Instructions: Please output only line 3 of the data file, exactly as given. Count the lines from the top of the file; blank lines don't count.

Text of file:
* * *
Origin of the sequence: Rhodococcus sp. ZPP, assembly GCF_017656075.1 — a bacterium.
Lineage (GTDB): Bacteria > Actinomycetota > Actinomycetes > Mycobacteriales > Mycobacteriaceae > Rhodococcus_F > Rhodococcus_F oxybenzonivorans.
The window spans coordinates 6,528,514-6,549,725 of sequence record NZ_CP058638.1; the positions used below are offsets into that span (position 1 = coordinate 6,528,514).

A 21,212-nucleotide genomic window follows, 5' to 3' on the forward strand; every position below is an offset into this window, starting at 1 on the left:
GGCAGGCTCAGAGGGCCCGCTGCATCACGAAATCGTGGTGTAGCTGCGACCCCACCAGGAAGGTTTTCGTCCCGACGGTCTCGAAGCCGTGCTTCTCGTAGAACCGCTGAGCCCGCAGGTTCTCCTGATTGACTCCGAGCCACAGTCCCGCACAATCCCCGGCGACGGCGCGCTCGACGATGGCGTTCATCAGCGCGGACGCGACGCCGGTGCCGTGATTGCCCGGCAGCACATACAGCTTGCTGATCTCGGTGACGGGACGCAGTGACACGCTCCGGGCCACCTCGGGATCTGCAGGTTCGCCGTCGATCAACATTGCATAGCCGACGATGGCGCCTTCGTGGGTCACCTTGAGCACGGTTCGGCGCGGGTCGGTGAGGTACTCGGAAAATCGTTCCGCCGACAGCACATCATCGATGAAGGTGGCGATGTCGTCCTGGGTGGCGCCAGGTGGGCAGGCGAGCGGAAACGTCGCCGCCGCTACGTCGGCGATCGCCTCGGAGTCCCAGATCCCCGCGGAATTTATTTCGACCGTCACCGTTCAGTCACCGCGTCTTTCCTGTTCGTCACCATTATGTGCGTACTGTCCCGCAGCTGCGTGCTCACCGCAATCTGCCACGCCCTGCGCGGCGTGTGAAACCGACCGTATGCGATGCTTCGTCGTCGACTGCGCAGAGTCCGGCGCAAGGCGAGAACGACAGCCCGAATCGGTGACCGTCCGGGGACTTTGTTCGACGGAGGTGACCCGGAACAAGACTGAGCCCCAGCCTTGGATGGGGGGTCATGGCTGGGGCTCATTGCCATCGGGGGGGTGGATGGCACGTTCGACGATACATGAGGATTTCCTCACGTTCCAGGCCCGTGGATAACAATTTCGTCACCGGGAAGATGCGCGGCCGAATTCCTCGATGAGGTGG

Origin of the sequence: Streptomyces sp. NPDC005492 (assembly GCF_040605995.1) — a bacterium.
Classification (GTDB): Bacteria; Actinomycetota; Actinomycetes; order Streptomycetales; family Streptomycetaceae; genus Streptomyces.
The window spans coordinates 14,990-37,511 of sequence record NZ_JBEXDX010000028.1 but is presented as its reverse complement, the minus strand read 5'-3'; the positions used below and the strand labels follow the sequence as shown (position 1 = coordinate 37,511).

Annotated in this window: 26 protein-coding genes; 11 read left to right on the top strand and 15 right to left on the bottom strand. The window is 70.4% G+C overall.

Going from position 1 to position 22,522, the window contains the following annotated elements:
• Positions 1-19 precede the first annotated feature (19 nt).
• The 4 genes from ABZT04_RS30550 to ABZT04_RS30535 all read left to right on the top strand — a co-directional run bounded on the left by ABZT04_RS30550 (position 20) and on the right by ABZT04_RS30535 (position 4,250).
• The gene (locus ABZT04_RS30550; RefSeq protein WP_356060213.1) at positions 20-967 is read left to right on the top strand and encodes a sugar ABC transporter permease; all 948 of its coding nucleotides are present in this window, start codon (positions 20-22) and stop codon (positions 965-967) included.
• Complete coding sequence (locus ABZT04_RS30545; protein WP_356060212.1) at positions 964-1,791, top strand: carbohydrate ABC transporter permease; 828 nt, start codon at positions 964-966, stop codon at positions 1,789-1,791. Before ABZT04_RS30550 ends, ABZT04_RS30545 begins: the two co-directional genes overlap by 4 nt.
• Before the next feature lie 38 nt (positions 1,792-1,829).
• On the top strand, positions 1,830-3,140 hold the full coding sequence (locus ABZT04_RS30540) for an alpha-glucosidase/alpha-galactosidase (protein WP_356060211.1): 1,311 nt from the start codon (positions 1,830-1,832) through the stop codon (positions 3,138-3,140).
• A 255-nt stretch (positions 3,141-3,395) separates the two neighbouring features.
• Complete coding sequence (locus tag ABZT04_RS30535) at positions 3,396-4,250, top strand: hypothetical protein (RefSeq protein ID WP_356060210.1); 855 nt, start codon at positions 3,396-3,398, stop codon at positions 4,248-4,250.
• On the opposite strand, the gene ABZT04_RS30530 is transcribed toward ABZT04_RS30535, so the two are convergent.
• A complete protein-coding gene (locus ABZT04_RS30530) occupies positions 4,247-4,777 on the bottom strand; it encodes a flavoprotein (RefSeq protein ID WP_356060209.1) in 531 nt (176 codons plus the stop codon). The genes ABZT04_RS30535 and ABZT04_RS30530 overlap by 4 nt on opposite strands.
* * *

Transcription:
The window spans coordinates 6,528,514-6,549,725 of sequence record NZ_CP058638.1; the positions used below are offsets into that span (position 1 = coordinate 6,528,514).